Juan Martinez’s (Northwestern University) article “Bridge, Median, and Underpass: Nabokov’s Circulation in Movies and Television” observes that large numbers of works, such as novels, television shows, popular songs, and films, include references to Nabokov and particularly to Lolita. Both the author and his literary creation have accrued significance as cultural capital, and allusions to either of them are frequently used as bridges between literature-as-art and popular culture, between notions of “high” and “low culture.” In many instances, the mere reference to Nabokov or one of his works symbolically conveys sophistication on the part of the person associated with the reference or evokes specific ideas about authorship, often in service of self-legitimation. NOJ, Vol. X, 2016.
As Suellen Stringer-Hye (Vanderbilt University) asserts in her research, “Plexed Artistry: The Poetics of Data in ‘The Vane Sisters’,” patterns, textures, allusions, puzzles, anagrams, acrostics – these are the materials that Nabokov uses to construct his worlds. Using the mathematical graphing software Neo4j, Stringer-Hye has annotated the Nabokov story, “The Vane Sisters” in order to expose some hidden and visible connections that Nabokov employs to create not just the narrative but also the fabric of the tale. Noting that aspects of the story take place on multiple planes, we see how Nabokov uses this technique to point outside of the confines of the fictional story to the “real world” as we know it and then beyond to the “other world” which is both suspect and essential to the successful resolution of the story. The interplay of these elements cast light and shade, color and contrast to the narrative and evoke a sense of “beyondness”. The Neo4j query language Cypher, allows us to ask questions of the annotations and express the kaleidoscope of patterns that is the alchemy of the Vane Sisters. NOJ, Vol. X, 2016.
The article by Pan Shan (Peking University) and Ulrich Eschborn (Beijing Institute of Technology), “Nabokov’s Lolita in China: Its Reception and the Rise of Popular Literature,” analyzes the connections between the rise of popular culture in mainland China and the publication history of Lolita, which was first published there in Chinese in 1989. In the first section, we explain that, in the decade after the Cultural Revolution, publishers used the more market-oriented and more liberal climate to profit economically by publishing translations of previously forbidden Western books. The second part of the article compares a passage from Wang Shuo’s popular novel Fierce Animals (1991) to the passage from Lolita in which Humbert Humbert first encounters Lolita. This comparison reveals striking parallels and serves as an example of how Nabokov’s novel figures as one element in the tremendous rise of Chinese popular culture. NOJ, Vol. X, 2016.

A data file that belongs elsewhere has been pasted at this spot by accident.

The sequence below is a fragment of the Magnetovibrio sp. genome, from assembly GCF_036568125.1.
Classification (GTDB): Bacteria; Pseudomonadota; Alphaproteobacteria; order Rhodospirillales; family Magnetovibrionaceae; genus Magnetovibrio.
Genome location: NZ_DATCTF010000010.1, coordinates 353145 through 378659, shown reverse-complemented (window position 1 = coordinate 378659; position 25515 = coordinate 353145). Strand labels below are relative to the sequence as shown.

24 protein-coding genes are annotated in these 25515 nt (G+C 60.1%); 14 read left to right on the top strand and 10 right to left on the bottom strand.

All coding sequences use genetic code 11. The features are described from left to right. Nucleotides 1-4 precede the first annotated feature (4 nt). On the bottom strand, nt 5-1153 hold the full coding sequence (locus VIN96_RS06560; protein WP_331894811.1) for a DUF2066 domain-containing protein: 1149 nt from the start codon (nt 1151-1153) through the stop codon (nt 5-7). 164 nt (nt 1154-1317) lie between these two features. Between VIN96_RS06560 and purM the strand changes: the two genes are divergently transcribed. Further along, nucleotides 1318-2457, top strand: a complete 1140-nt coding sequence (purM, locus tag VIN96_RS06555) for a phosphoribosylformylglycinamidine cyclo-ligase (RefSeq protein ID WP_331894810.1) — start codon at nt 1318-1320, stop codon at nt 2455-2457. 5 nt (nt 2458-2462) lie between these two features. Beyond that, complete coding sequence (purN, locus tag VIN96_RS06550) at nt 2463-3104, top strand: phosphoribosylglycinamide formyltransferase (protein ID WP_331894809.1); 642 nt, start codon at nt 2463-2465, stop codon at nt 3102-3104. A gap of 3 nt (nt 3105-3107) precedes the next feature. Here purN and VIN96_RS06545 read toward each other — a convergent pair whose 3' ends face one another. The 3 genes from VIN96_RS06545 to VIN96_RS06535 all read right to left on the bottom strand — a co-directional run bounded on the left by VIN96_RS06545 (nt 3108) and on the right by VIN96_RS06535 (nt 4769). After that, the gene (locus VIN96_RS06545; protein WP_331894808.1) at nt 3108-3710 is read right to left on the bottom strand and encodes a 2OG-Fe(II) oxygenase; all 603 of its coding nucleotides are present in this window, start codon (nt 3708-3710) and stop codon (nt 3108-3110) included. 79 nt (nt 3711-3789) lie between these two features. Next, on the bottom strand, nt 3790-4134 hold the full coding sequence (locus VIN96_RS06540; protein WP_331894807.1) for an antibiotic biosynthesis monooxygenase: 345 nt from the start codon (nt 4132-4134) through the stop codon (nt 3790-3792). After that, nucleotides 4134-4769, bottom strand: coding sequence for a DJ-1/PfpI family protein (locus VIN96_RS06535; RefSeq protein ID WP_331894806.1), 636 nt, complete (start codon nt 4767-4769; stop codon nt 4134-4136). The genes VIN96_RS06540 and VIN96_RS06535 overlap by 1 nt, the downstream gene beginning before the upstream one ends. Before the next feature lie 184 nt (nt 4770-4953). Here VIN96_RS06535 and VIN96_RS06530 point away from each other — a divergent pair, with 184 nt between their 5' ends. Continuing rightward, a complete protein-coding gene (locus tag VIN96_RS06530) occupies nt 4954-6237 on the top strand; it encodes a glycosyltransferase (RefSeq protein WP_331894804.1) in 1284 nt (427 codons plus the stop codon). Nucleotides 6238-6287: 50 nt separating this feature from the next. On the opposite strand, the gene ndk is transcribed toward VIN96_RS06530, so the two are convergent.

The essay “Lolita and Lana in the Age of Internet Memes” by Nassim W. Balestrini (Karl Franzens University in Graz, Austria) and Silke Jandl (Centre for Intermediality Studies in Graz, CIMIG) examines the aesthetic strategies Lana Del Rey uses to integrate allusions to Nabokov and particularly to Lolita—as taken from Nabokov’s novel and from the film versions by Kubrick and Lyne--into the media content surrounding her music and artistic personae. We argue that Del Rey’s variegated adaptations of Lolita images confirm central tenets of Wiggins and Bowers’s conceptualization of the Internet meme as a genre that emerges according to specific patterns of creation and distribution. Thus, we show how Del Rey’s artistic engagement with the cultural legacy of Lolita confirms the persona’s status as an omnipresent, but strikingly chameleon Internet meme. While this meme continues to draw attention to the fictional character, it also demonstrates the figure’s broader cultural impact, which clearly transcends the original literary ambitus of the novel’s character. NOJ, Vol. X, 2016.